Shealy is also actively practices criminal law in state and federal trial courts, including corporate and white collar criminal defense, and he represents clients in criminal and civil appeals in state and federal appellate courts. See <a href="https://charlestonlaw.edu/staff-members/miller-w-shealy/">www.MillerShealy.com</a>. From 1985-1987, he was an Assistant Solicitor (state prosecutor) in the Fifth Circuit Solicitor’s Office (Columbia, S.C.). From 1988 – 1995, he served in the South Carolina Attorney General’s Office as an Assistant State Attorney General in the appeals division and as Section Chief of the Capital Litigation Unit. He has argued over 200 cases before State appellate courts. He also briefed and argued Yates v. Evatt, 500 U.S. 391 (1991) (a capital case). From 1995 – 2005, he served in the Department of Justice as an Assistant United States Attorney where he coordinated a statewide corporate/investor fraud task force and served on the organized crime and drug enforcement task force (OCDETF). He was local counsel for the Department of Defense and the Department of Justice in the investigation and prosecution of suspected terrorists, Ali Seleh Kahlah al-Marri and Jose Padilla. In 2005, he received the “Director’s Appreciation Award” from the Department of Justice. From 1995-2011, he taught at the National Advocacy Center of the Department of Justice on narcotics investigation, federal criminal practice and national security. Shealy was one of the attorneys who represented the family of George Stinney, Jr. in 2014. George Stinney, Jr. (age 14) was the youngest person executed in the United States in the 20th century. Stinney was executed in South Carolina in June 1944 for murder. Stinney’s family struggled for years to clear his name, and in December 2014 <a href="http://www.nytimes.com/2014/12/18/us/judge-vacates-conviction-in-1944-execution.html?_r=0" target="_blank" rel="noopener">a State Circuit Judge vacated Stinney’s 70-year-old conviction</a>. He was Of Counsel with the Finkel Law Firm LLC from October 2015 until July 2016. Prof. Shealy is also the co-author of three books Computer and Intellectual Property Crimes (2003), South Carolina Crimes: Elements and Defenses (2009), and Criminal Procedure for South Carolina Practitioners (2011). Professor Shealy’s article LOST IN D.C., concerning passage of the United Nations Law of the Sea Treaty, was published in November 2012 by the Admiralty and Maritime Law Committee of the ABA Trial and Insurance Practice Section (TIPS). He has two articles: A Reasonable Doubt about “Reasonable Doubt,” 65 Okla. L. Rev. 225 (2013) and The Hunting of Man: Lies, Damn Lies, and Police Interrogations, 4 Univ. of Miami Race & Soc. Just. L. Rev. 21 (2014). <h3><strong>Education</strong></h3> Shealy earned both his J.D. (1985) and B.A. (1981) degrees from the University of South Carolina. <a role="button" href="https://works.bepress.com/miller_shealy/"> PUBLISHED WORK </a>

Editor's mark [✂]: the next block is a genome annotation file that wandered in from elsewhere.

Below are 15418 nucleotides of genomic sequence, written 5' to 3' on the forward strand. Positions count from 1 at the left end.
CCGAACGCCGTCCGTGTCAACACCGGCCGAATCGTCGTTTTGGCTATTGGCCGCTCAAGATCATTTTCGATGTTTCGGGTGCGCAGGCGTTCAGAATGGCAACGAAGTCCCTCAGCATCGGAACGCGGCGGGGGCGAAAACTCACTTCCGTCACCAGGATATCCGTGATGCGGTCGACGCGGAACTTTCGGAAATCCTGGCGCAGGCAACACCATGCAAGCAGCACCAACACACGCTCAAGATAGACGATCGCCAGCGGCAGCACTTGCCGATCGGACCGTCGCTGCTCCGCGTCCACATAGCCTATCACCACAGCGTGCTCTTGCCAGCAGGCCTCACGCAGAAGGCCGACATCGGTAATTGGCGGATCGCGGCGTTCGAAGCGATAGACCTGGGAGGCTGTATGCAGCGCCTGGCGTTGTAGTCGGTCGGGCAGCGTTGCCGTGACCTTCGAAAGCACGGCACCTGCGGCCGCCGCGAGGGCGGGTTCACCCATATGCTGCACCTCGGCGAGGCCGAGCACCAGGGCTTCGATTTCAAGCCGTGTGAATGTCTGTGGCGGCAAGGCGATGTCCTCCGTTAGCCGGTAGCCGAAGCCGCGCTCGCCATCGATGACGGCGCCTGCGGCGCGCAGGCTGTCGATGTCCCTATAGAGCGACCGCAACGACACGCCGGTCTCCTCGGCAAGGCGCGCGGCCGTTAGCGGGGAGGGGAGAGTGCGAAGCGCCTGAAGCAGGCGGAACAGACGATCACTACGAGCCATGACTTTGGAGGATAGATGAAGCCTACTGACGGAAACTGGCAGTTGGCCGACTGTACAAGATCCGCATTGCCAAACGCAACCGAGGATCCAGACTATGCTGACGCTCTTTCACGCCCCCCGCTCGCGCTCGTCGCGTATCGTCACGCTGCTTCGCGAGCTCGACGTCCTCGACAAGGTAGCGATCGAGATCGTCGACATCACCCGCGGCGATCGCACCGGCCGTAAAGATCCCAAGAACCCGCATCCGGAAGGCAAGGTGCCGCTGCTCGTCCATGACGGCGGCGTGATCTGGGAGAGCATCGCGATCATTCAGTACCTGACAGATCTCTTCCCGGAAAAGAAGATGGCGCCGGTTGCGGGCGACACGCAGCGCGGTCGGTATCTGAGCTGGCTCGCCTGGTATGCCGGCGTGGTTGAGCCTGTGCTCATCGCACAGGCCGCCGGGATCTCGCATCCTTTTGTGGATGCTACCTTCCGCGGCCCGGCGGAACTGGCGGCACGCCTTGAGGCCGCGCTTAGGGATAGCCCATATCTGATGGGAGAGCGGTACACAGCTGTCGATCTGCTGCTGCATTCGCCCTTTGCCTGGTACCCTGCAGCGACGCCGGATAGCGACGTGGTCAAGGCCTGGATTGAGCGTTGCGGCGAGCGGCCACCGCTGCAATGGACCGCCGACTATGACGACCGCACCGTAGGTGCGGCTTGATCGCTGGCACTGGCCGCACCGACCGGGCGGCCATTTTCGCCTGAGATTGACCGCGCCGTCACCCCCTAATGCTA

Jean Steadman